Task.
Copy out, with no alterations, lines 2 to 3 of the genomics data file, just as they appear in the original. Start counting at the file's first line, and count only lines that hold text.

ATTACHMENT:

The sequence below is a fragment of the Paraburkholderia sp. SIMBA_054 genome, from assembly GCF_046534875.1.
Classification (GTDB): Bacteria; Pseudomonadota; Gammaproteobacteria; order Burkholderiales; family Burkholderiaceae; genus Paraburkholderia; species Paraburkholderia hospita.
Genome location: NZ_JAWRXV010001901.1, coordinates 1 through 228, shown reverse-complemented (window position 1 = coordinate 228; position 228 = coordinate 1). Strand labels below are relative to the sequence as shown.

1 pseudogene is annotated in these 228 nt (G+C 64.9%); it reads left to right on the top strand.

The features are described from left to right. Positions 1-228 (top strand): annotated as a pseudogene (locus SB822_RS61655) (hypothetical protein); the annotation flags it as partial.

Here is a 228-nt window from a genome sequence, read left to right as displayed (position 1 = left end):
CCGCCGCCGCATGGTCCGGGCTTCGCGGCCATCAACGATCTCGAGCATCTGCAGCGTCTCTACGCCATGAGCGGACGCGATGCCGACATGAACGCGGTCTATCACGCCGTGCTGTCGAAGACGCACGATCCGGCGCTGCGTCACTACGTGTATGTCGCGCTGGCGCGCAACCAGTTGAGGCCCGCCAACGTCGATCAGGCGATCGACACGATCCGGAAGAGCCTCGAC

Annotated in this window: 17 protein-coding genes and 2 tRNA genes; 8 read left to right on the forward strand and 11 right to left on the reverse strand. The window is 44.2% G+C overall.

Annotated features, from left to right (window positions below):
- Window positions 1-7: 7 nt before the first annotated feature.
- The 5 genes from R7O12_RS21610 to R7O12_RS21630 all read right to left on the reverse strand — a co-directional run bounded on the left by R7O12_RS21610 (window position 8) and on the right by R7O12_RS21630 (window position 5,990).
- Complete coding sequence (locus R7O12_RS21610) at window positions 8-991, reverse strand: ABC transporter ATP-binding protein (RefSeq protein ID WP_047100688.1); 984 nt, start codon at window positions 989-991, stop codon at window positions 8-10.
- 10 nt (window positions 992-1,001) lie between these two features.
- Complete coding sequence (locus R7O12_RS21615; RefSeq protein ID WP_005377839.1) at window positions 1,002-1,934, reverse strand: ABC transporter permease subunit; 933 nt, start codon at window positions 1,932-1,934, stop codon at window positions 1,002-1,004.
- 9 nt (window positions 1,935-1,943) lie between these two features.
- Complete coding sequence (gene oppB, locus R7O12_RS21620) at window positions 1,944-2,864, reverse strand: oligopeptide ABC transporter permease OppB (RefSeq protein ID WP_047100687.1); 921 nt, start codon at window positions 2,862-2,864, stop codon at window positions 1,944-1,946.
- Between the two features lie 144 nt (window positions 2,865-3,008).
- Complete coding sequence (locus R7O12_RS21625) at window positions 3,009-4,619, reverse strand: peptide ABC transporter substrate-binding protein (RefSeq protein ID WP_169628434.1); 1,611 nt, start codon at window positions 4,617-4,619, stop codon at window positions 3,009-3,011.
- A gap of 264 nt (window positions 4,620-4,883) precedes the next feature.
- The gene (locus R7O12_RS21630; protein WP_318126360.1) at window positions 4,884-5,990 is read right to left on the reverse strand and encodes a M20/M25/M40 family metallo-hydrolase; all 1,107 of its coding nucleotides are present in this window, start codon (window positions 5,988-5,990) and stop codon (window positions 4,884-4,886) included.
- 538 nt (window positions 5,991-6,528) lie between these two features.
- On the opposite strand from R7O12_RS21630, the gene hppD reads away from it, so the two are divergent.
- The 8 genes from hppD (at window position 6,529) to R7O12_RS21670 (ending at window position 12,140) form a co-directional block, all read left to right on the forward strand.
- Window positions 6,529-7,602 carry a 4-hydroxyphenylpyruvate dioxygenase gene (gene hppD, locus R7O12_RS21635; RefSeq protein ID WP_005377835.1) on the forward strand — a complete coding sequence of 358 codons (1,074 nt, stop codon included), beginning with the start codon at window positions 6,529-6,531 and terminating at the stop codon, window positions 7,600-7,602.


Classification (GTDB): Bacteria; Pseudomonadota; Gammaproteobacteria; order Burkholderiales; family Burkholderiaceae; genus Paraburkholderia; species Paraburkholderia hospita.
Genome location: NZ_JAWRXV010001901.1, coordinates 1 through 228, shown reverse-complemented (window position 1 = coordinate 228; position 228 = coordinate 1). Strand labels below are relative to the sequence as shown.